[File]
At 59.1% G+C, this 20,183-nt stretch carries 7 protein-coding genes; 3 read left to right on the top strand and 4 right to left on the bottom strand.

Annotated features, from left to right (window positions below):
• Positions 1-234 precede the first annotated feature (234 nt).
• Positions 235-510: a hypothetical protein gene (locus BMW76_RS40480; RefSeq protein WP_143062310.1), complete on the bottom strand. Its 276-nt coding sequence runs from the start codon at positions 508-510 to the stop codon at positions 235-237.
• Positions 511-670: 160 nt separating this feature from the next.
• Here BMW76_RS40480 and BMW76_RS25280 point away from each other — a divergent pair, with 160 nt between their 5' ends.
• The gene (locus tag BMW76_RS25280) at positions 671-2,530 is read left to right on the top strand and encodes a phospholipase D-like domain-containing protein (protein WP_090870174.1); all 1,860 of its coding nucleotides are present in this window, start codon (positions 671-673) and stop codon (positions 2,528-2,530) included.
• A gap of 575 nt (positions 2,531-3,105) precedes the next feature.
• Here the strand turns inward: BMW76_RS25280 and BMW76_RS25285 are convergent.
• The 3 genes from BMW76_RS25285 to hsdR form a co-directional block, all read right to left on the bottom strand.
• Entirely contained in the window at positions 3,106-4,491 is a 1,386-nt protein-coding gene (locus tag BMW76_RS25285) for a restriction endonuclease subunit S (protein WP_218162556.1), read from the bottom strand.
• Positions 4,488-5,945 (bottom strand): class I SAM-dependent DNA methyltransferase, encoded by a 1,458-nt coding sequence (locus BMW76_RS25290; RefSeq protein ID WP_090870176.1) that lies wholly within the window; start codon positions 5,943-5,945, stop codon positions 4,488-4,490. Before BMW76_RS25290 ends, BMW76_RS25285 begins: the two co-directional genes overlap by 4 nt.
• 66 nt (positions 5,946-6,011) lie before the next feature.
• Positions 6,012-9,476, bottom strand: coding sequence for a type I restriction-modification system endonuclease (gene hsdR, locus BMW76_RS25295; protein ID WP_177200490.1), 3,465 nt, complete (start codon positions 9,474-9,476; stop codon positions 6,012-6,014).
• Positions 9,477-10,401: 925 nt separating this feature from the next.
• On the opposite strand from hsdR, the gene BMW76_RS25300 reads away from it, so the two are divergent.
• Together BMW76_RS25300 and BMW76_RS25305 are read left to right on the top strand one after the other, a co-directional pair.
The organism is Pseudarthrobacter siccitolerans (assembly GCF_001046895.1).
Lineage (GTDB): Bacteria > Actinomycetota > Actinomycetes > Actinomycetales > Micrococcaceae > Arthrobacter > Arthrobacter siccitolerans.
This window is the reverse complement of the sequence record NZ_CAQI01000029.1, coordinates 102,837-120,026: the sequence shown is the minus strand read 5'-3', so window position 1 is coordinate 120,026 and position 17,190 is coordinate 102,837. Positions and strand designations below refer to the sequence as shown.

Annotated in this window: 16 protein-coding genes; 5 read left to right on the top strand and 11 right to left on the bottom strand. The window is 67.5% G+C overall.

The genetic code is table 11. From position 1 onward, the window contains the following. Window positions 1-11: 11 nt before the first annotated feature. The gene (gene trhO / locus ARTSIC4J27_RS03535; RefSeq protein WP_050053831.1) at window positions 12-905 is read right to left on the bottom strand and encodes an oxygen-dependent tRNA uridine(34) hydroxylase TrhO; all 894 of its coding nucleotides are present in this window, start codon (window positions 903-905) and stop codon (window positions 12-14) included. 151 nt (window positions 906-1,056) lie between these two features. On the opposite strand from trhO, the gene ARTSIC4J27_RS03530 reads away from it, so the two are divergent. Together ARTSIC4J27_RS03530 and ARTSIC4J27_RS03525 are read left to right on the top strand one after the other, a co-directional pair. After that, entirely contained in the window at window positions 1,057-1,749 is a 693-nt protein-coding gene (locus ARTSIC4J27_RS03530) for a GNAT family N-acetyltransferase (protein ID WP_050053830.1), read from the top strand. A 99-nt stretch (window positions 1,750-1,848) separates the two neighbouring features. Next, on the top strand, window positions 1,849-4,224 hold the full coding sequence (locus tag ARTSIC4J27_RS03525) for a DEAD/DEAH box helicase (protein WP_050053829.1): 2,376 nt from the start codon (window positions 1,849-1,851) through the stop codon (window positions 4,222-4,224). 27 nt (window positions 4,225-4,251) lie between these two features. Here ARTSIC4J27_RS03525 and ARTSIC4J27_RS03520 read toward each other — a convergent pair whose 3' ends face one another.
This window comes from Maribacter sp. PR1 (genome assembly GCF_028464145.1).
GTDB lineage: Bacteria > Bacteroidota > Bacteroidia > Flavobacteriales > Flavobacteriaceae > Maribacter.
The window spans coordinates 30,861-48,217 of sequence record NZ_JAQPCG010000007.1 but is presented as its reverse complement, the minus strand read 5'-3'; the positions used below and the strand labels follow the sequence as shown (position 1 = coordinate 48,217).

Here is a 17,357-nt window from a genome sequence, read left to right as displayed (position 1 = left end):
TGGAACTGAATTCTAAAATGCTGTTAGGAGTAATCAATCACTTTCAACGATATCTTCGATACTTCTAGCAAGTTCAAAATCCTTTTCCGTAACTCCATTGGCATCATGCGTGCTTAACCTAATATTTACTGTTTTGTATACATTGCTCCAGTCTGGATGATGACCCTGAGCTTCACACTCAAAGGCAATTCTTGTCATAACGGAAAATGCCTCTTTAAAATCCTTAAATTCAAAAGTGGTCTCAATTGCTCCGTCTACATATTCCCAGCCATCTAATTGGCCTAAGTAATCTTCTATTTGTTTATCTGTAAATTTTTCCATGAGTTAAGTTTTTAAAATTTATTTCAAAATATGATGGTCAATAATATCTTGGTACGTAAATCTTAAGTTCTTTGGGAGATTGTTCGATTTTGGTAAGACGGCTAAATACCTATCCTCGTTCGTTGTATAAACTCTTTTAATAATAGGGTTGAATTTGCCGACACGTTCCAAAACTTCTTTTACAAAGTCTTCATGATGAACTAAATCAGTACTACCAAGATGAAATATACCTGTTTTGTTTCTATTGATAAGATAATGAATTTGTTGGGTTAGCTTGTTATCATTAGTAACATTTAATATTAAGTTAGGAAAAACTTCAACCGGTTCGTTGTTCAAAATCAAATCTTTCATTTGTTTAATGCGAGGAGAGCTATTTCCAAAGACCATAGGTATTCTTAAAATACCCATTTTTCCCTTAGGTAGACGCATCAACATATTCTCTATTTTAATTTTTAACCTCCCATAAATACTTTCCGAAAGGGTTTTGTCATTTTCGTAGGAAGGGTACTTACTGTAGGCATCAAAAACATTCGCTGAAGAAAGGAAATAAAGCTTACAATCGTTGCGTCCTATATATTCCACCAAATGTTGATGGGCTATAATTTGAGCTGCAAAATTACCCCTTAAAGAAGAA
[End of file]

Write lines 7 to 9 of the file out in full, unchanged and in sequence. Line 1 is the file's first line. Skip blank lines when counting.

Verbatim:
• The gene (locus tag BMW76_RS25280) at positions 671-2,530 is read left to right on the top strand and encodes a phospholipase D-like domain-containing protein (protein WP_090870174.1); all 1,860 of its coding nucleotides are present in this window, start codon (positions 671-673) and stop codon (positions 2,528-2,530) included.
• A gap of 575 nt (positions 2,531-3,105) precedes the next feature.
• Here the strand turns inward: BMW76_RS25280 and BMW76_RS25285 are convergent.